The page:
Inside James Packer’s smart China strategy: Gottliebsen

James Packer is the first leading Australian businessperson to adjust his strategies to reap a fortune from the looming Chinese tourist boom. The Chinese love the Great Ocean Road, Great Barrier Reef and Sydney Harbour but after they have seen one or two of those sites many want to know where the action is.

And that’s when they discover James Packer’s Melbourne-based Crown Casino group, which also controls the Perth casino. Perth is a key Chinese tourism market. And Crown taps Chinese tourists wanting to stay closer to home with its casino operation in Macau.

But to take full advantage of the looming China tourism boom, Crown needs a casino in our largest tourist market, Sydney. That’s why Packer’s Crown has bought 10% of Echo Entertainment, which owns Sydney’s Star Casino, and wants the regulations changed so he can buy more.

In addition, Packer is lobbying NSW Premier Barry O’Farrell to build a $1 billion hotel and second Sydney casino at Barangaroo, formerly East Darling Harbour, near the site of the old Patrick’s stevedoring operation. Sydney is limited by law to one casino until 2019.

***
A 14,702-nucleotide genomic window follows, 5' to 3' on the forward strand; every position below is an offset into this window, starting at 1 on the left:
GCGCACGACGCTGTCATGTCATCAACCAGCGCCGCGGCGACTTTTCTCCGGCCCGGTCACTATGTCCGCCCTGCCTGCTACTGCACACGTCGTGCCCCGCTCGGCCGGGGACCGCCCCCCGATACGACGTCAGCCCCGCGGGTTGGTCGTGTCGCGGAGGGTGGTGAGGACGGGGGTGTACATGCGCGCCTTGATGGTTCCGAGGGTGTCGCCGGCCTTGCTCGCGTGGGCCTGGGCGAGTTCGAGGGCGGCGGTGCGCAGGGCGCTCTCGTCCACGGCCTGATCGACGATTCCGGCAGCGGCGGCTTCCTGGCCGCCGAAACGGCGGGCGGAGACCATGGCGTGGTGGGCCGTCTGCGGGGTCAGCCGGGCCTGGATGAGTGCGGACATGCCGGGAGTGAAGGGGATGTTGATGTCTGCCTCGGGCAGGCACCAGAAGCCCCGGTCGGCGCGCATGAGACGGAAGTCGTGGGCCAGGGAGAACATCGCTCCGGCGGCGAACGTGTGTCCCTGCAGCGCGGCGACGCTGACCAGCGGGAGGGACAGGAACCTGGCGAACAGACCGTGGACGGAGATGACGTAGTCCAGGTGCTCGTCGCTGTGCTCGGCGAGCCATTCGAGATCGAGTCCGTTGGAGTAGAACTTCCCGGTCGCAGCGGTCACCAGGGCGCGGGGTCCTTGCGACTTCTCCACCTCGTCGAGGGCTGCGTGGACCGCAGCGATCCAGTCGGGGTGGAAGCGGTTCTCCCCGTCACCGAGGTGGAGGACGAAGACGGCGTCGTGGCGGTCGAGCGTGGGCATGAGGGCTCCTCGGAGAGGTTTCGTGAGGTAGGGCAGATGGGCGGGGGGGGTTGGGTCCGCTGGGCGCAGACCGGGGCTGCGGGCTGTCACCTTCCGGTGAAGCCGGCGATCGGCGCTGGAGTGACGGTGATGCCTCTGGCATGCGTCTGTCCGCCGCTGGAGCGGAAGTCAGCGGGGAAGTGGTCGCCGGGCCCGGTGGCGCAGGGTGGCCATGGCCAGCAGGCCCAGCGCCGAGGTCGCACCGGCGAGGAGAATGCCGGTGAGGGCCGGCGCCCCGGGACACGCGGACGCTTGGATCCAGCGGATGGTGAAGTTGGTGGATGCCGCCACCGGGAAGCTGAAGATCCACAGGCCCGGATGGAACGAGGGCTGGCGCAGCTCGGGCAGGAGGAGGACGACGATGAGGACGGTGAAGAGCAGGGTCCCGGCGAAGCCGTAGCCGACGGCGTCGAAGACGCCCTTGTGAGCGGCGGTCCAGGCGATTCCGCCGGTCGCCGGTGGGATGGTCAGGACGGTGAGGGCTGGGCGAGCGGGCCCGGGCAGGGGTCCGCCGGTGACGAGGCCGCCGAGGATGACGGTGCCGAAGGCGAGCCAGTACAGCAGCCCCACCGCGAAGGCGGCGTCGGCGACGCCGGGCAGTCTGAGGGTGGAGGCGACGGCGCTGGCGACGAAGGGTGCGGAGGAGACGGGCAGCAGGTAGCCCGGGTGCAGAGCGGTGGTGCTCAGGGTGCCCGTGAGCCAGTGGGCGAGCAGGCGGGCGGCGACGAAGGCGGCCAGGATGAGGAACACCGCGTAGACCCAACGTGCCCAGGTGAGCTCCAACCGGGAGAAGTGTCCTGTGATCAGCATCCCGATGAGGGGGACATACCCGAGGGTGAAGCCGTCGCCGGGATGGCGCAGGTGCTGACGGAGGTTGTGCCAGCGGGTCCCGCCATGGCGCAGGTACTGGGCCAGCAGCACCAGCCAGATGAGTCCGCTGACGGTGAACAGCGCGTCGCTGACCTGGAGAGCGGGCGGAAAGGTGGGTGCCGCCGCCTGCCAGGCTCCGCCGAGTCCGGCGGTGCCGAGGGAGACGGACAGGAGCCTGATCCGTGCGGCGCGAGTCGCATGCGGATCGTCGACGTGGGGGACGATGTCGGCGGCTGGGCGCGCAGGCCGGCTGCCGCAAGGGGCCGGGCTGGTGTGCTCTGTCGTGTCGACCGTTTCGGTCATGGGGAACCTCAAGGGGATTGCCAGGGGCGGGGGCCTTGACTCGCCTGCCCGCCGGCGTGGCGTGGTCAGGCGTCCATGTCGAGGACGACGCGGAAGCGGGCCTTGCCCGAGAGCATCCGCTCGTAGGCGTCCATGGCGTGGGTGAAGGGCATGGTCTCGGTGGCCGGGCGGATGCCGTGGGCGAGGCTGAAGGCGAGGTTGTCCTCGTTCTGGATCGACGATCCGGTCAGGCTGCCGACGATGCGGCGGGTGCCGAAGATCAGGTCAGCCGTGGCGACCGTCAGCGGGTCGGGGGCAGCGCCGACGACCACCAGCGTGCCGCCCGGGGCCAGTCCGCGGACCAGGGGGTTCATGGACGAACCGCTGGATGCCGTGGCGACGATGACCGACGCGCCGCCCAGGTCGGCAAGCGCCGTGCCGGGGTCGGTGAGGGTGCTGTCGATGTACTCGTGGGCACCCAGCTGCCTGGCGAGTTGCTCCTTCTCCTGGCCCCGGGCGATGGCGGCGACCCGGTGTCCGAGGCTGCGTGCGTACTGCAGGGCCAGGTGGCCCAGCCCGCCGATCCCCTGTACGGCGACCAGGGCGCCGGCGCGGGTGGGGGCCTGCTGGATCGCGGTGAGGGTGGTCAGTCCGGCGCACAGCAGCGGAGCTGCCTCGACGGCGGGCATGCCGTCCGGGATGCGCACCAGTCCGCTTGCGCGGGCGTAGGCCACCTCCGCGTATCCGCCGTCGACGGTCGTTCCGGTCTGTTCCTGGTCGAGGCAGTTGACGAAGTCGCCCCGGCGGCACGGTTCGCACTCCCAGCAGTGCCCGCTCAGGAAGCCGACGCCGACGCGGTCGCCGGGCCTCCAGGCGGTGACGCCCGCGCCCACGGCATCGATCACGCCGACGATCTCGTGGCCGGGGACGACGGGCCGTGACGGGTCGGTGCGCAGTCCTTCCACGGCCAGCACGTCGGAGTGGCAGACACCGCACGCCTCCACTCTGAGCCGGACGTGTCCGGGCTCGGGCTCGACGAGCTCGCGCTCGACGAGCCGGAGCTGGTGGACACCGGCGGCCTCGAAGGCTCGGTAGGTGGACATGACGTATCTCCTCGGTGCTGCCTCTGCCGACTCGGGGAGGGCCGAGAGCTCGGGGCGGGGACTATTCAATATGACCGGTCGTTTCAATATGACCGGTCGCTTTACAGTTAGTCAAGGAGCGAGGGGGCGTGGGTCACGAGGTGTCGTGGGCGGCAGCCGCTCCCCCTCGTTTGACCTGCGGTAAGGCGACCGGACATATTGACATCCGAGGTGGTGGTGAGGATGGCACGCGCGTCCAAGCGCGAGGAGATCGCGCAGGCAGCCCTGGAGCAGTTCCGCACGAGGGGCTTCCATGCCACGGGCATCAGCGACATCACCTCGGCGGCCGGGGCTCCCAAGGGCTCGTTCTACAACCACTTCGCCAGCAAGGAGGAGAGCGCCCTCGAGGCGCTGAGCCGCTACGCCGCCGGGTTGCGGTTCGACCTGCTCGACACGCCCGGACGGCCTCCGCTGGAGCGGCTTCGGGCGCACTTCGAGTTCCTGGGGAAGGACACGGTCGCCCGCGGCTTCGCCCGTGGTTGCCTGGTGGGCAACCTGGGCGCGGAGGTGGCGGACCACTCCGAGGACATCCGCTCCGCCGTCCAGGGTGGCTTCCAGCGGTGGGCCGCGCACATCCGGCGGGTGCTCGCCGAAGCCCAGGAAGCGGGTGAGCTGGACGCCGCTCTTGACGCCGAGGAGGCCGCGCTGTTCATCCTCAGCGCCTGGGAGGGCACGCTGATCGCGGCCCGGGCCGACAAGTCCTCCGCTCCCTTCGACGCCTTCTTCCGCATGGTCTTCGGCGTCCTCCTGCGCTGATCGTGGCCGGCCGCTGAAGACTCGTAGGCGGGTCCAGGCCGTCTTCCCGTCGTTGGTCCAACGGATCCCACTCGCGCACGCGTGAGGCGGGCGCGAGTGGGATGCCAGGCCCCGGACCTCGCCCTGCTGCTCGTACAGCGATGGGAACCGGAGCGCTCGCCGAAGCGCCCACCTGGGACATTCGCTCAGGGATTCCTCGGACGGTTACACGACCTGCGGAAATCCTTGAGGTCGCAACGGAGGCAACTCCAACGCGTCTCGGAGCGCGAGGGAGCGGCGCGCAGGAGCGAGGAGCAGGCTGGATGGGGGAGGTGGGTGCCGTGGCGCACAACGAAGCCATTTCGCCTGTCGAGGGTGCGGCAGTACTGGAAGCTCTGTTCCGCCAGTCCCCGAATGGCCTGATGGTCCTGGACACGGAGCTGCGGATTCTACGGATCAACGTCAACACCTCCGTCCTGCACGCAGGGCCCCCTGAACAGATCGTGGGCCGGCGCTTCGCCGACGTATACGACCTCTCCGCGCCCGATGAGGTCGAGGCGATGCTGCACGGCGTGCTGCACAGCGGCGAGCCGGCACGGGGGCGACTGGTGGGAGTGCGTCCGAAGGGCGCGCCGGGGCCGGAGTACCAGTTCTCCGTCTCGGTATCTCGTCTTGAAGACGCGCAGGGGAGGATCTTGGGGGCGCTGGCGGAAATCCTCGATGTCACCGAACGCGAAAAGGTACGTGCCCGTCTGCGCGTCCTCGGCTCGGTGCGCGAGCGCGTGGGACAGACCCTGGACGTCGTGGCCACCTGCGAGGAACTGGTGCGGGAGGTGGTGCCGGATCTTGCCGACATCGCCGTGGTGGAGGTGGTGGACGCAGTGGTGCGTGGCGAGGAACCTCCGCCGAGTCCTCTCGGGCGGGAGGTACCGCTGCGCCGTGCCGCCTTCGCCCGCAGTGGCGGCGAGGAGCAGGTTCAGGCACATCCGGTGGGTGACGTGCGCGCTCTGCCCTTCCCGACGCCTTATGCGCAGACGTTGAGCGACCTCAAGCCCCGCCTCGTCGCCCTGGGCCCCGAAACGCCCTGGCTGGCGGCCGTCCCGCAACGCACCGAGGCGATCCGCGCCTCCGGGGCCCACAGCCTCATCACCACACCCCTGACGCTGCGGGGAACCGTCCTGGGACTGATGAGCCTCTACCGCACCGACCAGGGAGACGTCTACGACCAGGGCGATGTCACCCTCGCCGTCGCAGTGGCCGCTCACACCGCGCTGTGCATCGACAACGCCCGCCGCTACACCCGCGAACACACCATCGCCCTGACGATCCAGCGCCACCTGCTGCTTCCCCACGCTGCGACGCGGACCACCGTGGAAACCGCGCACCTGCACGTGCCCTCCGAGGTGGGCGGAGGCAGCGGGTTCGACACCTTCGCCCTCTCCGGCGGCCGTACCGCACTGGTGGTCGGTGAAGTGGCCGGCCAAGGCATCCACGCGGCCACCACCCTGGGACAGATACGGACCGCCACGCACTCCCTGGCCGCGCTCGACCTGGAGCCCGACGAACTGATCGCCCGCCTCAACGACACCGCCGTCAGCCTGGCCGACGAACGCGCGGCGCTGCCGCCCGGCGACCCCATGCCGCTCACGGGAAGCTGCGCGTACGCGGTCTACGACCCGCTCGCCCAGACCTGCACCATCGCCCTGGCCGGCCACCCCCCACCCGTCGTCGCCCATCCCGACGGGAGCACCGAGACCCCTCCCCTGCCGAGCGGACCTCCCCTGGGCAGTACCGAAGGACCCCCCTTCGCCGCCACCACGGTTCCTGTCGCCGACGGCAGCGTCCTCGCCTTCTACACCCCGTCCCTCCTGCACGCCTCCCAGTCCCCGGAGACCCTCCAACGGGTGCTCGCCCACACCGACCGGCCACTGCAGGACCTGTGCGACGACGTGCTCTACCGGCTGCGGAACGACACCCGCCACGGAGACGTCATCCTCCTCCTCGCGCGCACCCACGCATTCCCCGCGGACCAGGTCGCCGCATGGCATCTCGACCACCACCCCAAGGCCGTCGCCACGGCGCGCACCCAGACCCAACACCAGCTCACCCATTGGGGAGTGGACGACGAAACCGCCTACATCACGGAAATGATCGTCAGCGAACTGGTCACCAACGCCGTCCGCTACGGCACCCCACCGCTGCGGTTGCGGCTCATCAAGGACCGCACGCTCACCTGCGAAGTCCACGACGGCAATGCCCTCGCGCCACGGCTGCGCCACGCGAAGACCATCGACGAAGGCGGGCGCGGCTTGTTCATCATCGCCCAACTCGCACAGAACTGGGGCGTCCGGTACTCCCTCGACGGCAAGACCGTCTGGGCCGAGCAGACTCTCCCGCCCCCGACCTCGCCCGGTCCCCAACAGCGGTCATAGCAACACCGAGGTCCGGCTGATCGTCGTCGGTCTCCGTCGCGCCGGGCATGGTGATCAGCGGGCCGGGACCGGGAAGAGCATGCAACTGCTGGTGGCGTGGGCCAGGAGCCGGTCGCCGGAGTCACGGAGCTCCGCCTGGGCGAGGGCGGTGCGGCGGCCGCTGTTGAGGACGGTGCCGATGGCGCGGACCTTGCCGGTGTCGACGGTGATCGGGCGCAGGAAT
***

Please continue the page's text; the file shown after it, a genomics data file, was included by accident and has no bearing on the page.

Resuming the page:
Packer is therefore driving to gain control of a Sydney casino on two fronts. If he wins, Crown will then have three licences – in Melbourne, Sydney and Perth.

In Victoria, the Baillieu government is looking to substantially increase transport links to Avalon airport to take advantage of the impending boom.

Australia is held back because of a lack of investment in tourist facilities. But our failure to recognise the looming boom is reflected in many areas.

In a dollar affected tourism market, Chinese visitors jumped by around 20% in 2011, to a record 540,000 – our biggest single market. Tourism Australia spends only about a quarter of its overseas budget on China, and tourism groups spent a fortune on the Oprah visit for limited rewards because the US is not our market – Americans say Australia is too far away.

Someone needs to light some mild Chinese firecrackers under the Tourism Australia board seats.

This article first appeared on Business Spectator


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